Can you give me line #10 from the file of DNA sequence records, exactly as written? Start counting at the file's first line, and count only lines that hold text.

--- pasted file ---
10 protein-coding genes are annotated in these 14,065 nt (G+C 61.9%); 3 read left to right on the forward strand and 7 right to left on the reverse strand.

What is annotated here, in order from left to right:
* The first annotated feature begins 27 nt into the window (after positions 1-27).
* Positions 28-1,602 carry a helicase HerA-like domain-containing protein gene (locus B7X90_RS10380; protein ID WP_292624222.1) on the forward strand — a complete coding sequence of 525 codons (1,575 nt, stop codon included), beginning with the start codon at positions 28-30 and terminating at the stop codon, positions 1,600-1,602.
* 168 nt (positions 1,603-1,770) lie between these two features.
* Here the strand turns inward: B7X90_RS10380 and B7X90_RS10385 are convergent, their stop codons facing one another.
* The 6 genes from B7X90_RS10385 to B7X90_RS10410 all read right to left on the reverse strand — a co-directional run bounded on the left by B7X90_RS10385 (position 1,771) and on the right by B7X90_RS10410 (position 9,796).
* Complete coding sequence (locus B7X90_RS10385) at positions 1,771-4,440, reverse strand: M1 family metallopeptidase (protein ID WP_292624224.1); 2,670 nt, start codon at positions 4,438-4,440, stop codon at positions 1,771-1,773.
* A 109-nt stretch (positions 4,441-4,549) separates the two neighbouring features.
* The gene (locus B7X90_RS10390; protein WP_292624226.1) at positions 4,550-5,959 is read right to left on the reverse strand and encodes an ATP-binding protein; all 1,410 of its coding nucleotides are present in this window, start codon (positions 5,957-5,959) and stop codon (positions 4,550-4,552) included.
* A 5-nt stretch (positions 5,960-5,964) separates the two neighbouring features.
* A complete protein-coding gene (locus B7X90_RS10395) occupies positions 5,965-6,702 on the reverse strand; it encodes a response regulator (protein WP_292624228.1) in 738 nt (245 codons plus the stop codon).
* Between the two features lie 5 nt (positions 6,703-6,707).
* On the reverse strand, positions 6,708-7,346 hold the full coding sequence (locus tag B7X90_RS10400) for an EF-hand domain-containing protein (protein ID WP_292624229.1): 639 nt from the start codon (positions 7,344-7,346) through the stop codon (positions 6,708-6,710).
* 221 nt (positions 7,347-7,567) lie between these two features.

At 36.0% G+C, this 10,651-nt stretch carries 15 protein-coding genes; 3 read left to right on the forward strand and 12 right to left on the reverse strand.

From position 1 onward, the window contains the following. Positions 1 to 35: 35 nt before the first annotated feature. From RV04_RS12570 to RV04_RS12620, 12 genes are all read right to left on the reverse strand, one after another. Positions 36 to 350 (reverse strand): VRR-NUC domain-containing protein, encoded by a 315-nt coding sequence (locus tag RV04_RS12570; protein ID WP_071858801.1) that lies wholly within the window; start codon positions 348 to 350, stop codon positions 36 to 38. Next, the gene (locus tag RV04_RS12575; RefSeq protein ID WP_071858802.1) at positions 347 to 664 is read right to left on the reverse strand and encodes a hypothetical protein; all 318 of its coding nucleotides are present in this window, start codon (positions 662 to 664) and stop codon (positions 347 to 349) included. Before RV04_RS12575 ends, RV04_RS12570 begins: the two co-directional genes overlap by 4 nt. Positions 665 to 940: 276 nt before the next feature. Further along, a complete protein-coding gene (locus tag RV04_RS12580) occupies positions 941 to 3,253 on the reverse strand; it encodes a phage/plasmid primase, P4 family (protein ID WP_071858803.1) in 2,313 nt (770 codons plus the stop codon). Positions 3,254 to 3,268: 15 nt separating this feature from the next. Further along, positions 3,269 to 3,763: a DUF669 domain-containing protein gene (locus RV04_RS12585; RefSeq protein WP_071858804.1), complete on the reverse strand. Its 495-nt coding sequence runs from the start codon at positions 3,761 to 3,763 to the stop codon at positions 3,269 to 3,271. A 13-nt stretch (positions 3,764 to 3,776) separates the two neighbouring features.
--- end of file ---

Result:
* The gene (locus B7X90_RS10390; protein WP_292624226.1) at positions 4,550-5,959 is read right to left on the reverse strand and encodes an ATP-binding protein; all 1,410 of its coding nucleotides are present in this window, start codon (positions 5,957-5,959) and stop codon (positions 4,550-4,552) included.